Caroline Cascio, CAS/BA ’23, has earned the Evelyn Swarthout-Hayes Award for contributing to the community through the arts while demonstrating impressive academic achievement. As AU Symphony Orchestra concertmaster, she not only led the violin and string sections but was a vital force that guided the entire group. Through her work with the service-based music fraternity Mu Beta Psi, she raised money to help at-risk youth through the arts. She has been an ambassador for the Music Program, volunteering at Preview Days, New Eagle Days, and other community events. She’s even known to bring cookies to share after concerts or rehearsal—another example of her spirit and generosity. As one recommender observed, Caroline is “a positive and powerful force for excellence on behalf of her community.”
Caroline Cascio (CAS/BA ’23)
Benjamin Calzini, SIS/BA ’23, has been awarded the Fletcher Scholar Award for his combination of leadership, citizenship, and scholarship. As a member of the Olson Scholars program, he researched global inequality, economic governance, and international relations. On the Model UN Team, he was noted for his combination of knowledge and leadership skills as a delegate on the Model UN Team, helping the team to achieve its ranking as number one in North America. He also raised awareness about substance abuse, overdose prevention, and harm reduction with his fraternity, Pi Kappa Alpha. In the words of one faculty member, “Ben is a true leader at American University and in the world.”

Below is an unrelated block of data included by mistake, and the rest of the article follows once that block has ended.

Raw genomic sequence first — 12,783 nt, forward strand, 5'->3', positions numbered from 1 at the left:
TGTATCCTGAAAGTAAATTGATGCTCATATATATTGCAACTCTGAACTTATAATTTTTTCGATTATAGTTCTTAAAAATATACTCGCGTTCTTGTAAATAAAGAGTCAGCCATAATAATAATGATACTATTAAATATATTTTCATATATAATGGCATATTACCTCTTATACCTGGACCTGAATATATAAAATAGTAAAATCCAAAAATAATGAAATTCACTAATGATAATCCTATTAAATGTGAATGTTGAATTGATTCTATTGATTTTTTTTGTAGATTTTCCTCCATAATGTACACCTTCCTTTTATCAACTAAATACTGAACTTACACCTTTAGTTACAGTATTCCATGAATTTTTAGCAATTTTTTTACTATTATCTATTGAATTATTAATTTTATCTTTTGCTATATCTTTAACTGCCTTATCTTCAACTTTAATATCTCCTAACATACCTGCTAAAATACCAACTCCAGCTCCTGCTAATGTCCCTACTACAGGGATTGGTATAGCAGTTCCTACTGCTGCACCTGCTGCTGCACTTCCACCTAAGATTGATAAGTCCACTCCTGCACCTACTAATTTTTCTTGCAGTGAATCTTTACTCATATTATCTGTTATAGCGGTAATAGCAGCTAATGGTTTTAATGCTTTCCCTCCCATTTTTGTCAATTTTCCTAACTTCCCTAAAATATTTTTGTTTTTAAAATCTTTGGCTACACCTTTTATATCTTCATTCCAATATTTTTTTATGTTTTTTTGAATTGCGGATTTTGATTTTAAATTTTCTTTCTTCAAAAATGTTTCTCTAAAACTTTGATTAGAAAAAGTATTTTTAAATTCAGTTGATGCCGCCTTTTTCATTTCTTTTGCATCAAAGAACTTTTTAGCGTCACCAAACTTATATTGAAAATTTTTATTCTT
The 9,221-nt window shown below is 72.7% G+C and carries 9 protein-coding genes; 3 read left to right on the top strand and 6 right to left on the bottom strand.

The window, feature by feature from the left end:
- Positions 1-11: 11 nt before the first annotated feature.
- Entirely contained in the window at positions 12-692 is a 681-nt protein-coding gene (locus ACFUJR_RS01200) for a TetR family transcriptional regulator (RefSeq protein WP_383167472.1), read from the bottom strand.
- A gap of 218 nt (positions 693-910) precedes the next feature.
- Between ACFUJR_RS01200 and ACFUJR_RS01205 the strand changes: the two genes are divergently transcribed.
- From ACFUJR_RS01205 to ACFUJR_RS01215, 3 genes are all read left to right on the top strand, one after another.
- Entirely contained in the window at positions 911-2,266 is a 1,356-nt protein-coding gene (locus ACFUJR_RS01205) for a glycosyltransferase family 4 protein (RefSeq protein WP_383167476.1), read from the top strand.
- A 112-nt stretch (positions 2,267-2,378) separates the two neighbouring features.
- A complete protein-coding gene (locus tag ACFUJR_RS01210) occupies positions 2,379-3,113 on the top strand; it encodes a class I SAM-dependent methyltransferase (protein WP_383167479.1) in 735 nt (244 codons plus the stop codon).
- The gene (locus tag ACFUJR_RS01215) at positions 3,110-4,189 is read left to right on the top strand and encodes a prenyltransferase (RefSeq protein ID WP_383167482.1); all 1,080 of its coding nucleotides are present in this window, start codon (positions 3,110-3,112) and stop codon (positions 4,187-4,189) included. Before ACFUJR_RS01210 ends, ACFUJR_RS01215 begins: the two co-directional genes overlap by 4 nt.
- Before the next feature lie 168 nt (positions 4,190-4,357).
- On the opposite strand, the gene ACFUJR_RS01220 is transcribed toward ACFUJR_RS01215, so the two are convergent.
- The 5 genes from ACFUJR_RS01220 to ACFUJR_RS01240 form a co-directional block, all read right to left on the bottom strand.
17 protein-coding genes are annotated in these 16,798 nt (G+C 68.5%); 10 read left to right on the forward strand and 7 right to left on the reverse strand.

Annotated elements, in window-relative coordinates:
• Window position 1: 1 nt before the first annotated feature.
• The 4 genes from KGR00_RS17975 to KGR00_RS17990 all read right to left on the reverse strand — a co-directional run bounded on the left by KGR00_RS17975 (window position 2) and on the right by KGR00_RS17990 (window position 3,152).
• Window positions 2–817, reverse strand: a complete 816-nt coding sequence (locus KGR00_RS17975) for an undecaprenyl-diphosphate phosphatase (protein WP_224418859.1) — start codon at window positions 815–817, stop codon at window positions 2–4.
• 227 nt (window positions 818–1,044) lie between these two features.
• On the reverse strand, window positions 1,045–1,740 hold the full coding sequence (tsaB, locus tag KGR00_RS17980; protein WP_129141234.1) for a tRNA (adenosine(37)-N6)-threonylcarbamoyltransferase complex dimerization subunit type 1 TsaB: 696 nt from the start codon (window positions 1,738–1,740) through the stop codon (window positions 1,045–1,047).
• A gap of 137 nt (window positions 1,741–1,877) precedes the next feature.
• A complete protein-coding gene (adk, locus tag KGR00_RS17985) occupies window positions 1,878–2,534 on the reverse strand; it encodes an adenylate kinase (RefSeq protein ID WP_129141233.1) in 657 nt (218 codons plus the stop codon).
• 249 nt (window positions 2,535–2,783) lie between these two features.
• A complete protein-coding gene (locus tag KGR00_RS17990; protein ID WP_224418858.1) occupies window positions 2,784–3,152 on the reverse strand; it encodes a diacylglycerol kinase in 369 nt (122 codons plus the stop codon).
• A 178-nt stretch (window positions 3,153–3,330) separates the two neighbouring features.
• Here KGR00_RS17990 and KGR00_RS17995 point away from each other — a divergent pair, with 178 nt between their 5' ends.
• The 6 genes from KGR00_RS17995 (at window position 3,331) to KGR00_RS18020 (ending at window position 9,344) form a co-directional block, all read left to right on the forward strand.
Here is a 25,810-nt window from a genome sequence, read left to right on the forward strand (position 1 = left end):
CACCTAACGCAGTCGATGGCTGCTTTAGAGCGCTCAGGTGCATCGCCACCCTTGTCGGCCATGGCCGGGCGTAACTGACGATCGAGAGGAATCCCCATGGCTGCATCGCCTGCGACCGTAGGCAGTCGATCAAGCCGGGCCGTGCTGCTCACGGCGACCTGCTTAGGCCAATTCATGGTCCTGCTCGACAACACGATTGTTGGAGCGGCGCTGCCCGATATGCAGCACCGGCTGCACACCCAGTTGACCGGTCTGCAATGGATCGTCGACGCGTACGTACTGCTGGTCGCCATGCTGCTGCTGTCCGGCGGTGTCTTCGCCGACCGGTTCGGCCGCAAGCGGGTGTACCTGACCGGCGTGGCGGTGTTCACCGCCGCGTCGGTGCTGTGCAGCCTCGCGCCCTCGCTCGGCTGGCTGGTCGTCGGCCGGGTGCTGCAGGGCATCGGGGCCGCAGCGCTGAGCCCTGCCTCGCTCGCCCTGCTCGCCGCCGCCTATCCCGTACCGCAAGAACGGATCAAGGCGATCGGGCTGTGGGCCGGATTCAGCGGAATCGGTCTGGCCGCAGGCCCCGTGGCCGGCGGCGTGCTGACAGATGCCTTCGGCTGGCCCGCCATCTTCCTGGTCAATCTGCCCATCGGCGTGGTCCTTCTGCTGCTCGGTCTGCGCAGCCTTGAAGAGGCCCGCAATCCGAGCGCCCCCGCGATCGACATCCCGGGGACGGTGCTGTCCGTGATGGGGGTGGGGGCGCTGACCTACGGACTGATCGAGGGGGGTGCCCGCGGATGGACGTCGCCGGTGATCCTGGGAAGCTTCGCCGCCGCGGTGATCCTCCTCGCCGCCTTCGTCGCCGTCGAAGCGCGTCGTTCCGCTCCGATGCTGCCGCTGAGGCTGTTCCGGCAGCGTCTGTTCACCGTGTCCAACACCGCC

Benjamin Calzini (SIS/BA ’23)
Julianna Mack, CAS/BA ’23, earns the Kinsman-Hurst Award, which recognizes service in Student Government or the Student Conduct system. For the past two years, she served as a Resident Assistant, supporting her residents with enthusiasm, empathy, and dedication. She worked regularly within the Student Conduct system, guiding residents through the disciplinary process with sensitivity and care. On the AU Student-Athlete Advisory Committee, she advocated for the well-being of student athletes, including work to promote mental health awareness in athletics. She also brought her enthusiasm to the basketball court as a student-athlete on the Cheer Team, As one nominator put it, “Julianna has unequivocally bettered the AU community and represented the University with grace and vigor.”